TUESDAY, July 16 (HealthDay News) -- In the United Kingdom, young men who have sex with men (MSM) should be vaccinated against human papillomavirus (HPV) infection to reduce their risk of developing anal cancer, according to an editorial published in the August issue of Sexually Transmitted Infections.
Mark D. Lawton, M.D., of the Royal Liverpool University in the United Kingdom, and colleagues discuss published data regarding HPV infection, anal cancer, and HPV vaccination in MSM.
The authors point out that MSM have disproportionately higher rates of HPV-related cancer, particularly anal cancer, compared with heterosexual men. School programs in the United Kingdom have offered HPV vaccination for girls since 2008. Data from Australia showed a decrease in the incidence of anogenital warts in heterosexual men of similar age when young women were vaccinated for HPV. However, no change was observed in the incidence of anogenital warts in MSM. Beginning in February 2013, Australia has extended school-based HPV vaccination to include boys aged 12 to 13 years, with a catch-up program for boys aged 14 to 15. In the United States, the Centers for Disease Control and Prevention recommends universal vaccination of boys aged 11 to 12 years as well as vaccination of MSM up to age 26 years. Recent studies have established the efficacy of HPV vaccination in men, including MSM. Using conservative analyses, modeling suggests that HPV vaccination of MSM is cost-effective.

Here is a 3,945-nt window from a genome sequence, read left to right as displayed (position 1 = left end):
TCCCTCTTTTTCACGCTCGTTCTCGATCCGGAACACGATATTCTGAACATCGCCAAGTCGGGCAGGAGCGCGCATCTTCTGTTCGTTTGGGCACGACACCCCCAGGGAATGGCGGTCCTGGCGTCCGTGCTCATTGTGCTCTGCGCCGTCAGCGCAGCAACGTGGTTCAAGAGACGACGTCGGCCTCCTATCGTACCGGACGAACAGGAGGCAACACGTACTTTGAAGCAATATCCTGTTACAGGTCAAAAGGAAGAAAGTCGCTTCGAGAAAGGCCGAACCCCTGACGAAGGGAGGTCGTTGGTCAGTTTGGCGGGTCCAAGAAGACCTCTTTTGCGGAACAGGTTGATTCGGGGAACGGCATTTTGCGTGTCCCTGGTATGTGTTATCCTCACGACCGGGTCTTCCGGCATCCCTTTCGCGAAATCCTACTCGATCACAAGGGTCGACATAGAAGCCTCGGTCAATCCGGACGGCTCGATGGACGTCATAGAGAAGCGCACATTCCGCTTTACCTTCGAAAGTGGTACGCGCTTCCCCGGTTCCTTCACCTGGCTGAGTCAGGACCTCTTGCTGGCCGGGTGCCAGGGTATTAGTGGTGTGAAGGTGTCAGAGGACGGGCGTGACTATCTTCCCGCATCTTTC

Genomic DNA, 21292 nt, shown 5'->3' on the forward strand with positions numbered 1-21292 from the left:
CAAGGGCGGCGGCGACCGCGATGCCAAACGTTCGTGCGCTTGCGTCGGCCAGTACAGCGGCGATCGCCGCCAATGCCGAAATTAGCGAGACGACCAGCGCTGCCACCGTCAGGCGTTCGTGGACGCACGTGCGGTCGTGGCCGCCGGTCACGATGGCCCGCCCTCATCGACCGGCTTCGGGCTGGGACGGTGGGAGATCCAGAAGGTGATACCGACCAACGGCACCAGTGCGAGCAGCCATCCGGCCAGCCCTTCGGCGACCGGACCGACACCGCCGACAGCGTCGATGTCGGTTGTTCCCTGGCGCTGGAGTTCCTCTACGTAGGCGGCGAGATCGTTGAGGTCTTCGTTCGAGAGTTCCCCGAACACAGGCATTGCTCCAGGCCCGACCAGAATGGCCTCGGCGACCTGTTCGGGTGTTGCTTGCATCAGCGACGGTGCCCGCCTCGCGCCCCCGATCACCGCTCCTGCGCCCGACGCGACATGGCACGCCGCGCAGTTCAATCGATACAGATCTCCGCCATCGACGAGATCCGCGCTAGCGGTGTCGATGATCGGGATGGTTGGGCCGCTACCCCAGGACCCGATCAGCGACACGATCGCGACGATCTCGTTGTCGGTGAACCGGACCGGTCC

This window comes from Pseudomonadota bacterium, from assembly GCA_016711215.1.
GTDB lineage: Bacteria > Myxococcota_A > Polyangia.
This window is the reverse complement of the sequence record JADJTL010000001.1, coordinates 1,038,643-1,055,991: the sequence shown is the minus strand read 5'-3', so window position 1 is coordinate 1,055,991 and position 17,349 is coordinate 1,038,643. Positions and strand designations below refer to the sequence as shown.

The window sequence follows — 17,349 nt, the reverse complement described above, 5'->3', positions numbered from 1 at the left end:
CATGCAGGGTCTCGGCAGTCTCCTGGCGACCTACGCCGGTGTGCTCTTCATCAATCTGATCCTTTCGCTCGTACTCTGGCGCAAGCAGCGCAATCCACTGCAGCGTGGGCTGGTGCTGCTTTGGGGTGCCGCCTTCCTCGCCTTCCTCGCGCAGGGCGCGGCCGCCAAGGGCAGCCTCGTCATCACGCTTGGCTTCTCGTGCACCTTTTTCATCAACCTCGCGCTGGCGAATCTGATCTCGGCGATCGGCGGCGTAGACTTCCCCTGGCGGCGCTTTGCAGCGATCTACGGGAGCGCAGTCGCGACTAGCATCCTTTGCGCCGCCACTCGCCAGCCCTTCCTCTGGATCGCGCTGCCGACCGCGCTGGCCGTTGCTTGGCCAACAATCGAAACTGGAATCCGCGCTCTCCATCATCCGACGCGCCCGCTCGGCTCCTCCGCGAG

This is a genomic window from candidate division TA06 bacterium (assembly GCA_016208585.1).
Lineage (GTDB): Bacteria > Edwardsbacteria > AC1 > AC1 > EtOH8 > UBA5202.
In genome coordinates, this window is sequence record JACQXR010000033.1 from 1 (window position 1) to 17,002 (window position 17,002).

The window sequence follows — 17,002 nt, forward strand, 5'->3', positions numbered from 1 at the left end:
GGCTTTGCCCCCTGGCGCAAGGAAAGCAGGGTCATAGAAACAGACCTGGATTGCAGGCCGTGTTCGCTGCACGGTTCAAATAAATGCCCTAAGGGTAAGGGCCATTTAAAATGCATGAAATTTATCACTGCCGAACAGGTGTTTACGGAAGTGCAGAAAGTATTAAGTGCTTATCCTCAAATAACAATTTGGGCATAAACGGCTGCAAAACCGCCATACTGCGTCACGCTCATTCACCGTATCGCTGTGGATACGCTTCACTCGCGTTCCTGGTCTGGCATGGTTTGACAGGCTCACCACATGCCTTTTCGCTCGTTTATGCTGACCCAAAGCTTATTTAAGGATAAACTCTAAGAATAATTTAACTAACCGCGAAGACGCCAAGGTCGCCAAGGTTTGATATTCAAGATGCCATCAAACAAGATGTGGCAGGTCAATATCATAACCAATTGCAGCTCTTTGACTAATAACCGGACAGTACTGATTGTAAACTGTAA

"In 2010, 17,000 MSM aged 16 to 26 years attended a sexual health clinic within England," the authors write. "In the light of this evidence, and in the absence of universal vaccination of boys, the argument for introducing targeted HPV vaccination for MSM up to age 26 years is strong."
One author disclosed financial ties to Sanofi-Pasteur.
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